To my fellow Americans, Jew, and gentile, alike:

If someone had asked me about Israel just a few years ago, I would have said it’s wonderful, it’s amazing, and I’d love my impression of it to stay that way. I would have said I never want to live in Israel. In fact, that’s exactly what I said when my parents’ friends and my friends’ parents asked if I wanted to follow in my brother’s footsteps and move to the Middle East. I knew there was both crime and terror, but I also didn’t want to know all of the details related to the constant horror. I didn’t want to hear about every suicide bomber, crazed driver, and misguided youth who threw rocks at pedestrians. If the Red Alert app had been available then, I wouldn’t download it in solidarity, as so many have. I wouldn’t try to see if I could run to safety in 15 seconds. Because I was living in ignorant bliss. I knew it, and I wanted to continue to think of Israel as the land of flowing milk and honey. I told myself: “That’s okay. So long as I only visit for short periods of time, I don’t need to read the newspapers. I don’t need to know about everything from the crooked politicians, to the overpriced milk, to the murders, and the eventual release of said murderers. We have our own issues to worry about in the U.S.” I thought maybe, just maybe I’d never have to face the facts about the country I grew up celebrating every year on the second Sunday in June.

And yet, just a few short years later, here I am, sitting in an apartment in Jerusalem. Now there’s no denying that this country is both a land with politicians who make empty promises, and grocery items with price tags I would have never imagined being so high. And there’s no denying that we witness more terror than anyone should ever have to endure. And though I haven’t yet made aliyah, I know it’s on the horizon. Friends who know how emphatically I didn’t want to live in the Holy Land often ask what changed. Israel changed, and the world changed. Or maybe it just began showing it’s true colors. My impression of the country isn’t so jaded. I’ve accepted that she’s not perfect. And that isn’t okay. Not really. I don’t want to have to accept that. But I must. I know I can continue to live in ignorance, but I can’t escape the consequences of such a ‘blissful’ life. If I pretend people don’t cheat, or steal, they still will. And if I choose not to know about the terrorists who blow themselves up in pizza shops, who drive into pedestrians, if I choose not to think about just how many people walk around filled with hate and disgust and the desire to kill, not only will they still be there, I will have missed the opportunity to respond to them.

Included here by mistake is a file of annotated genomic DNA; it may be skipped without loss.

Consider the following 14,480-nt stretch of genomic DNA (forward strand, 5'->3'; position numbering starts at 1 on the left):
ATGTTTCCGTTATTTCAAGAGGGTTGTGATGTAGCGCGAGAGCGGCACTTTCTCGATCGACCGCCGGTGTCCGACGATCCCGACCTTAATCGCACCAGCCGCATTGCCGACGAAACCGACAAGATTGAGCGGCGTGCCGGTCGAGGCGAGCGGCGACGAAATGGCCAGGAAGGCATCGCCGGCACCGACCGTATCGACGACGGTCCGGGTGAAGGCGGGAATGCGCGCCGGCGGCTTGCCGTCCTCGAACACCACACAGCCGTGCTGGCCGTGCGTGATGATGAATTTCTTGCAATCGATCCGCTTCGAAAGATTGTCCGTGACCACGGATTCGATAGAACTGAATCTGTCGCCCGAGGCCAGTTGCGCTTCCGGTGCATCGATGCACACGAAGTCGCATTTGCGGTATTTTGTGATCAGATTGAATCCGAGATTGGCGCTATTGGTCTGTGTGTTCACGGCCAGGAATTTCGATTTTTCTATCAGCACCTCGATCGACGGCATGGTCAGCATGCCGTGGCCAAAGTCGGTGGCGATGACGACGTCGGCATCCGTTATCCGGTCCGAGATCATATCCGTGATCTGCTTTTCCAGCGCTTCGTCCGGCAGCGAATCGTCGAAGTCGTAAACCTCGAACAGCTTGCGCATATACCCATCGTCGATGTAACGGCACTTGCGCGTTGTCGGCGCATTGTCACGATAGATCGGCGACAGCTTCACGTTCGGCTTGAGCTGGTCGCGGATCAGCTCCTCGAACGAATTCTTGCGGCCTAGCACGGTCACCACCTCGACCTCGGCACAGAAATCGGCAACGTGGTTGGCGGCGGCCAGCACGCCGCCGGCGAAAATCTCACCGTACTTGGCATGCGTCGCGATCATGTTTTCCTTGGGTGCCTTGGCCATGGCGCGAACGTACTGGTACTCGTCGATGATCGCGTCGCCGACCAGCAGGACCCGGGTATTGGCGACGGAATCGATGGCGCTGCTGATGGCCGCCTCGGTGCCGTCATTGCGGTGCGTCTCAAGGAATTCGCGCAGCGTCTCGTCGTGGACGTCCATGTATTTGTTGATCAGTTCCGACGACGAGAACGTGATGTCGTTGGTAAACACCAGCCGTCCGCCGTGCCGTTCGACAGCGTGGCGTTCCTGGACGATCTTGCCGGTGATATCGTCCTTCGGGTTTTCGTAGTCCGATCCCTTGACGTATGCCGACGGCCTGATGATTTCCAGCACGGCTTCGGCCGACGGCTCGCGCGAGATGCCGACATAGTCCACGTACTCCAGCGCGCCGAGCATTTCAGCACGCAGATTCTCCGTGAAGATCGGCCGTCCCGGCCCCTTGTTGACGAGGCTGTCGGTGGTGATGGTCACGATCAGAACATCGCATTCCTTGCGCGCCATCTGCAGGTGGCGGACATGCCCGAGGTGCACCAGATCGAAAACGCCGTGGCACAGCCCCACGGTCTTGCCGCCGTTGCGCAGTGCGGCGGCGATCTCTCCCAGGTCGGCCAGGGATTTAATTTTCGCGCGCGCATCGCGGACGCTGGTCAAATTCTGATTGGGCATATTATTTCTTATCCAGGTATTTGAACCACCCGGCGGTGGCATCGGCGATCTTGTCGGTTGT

I’m not the only who didn’t take advantage of opportunities to respond to these terror attacks. In 2012, 93,000,000 American citizens chose not to vote for the next President. And I suspect the percentage of eligible voters who did not cast their ballot last week is even higher than the 40% who abstained in 2012. And I understand. It’s difficult, at best, to feel our votes matter.

We can ignore what’s happening around the world. We can ignore the kidnapping of Our Girls, we can ignore the plight of the Yazidis, we can absolutely ignore the atrocities taking place all over Israel every single day. It’s all too easy to ignore. We have lunches to pack, children to ready for school, work to get to, essays to write, papers to grade, groceries to buy, dinners to cook–we all have different tasks which fill our days. While we can ignore all events which don’t immediately impact our daily routines, we cannot escape the consequences of ignoring them all. If we don’t read the stories–if we don’t make the pain our own, how will we understand the severity of the situation? How will we take the right steps? If we don’t elect officials who care about the suffering, then we’re indirectly making it worse. How? Well, by not voting, by not making our voices heard, we’re letting politicians who hand money over to terrorists stay in power. We’re letting them give our hard-earned tax dollars to terrorists who murder babies. We’re letting them use our name as the American People to tell the world that if we acknowledge Jerusalem as Israeli territory than we lose credibility in the peace process. How about we stop with the political rhetoric? There is no peace process between the governments. There is only Israel bending over backwards for terrorists. There are only materials being provided by Israel for the sole purpose of aid for the Palestinian people being used to build terror tunnels under kindergartens, endangering Palestinian and Israeli children alike. Though I get criticized right and left for voicing my belief, I know there are Palestinians who want peace. But they’re not their government. And while I sit here telling you we must make ourselves heard, I believe equally strongly that they must do the same.

So, we have to vote. And if we don’t like our options, then next time we need to find someone better and campaign for said person, or run ourselves. Our politicians work for us. We need to remember that, and we need to remind them, as well. We need to storm their offices until we’re heard…and listened to. We need them to know, we need the world to know the American people have had enough. Enough spitting at the Temple Mount. Enough stabbing soldiers. Enough rocks being thrown over cliffs intended to shatter toddlers’ skulls. Enough shooting school kids. Enough terrorists breaking into homes and slashing babies’ throats. Enough cars ramming into pedestrians. Dai – enough.

We know it. Our ‘leaders’ need to know it. We need to let them know. And we can’t stop. Because the day we do, the day we tolerate representatives who don’t respect our voices, the day we stop speaking up for ourselves, that’s the day we cease to be Americans.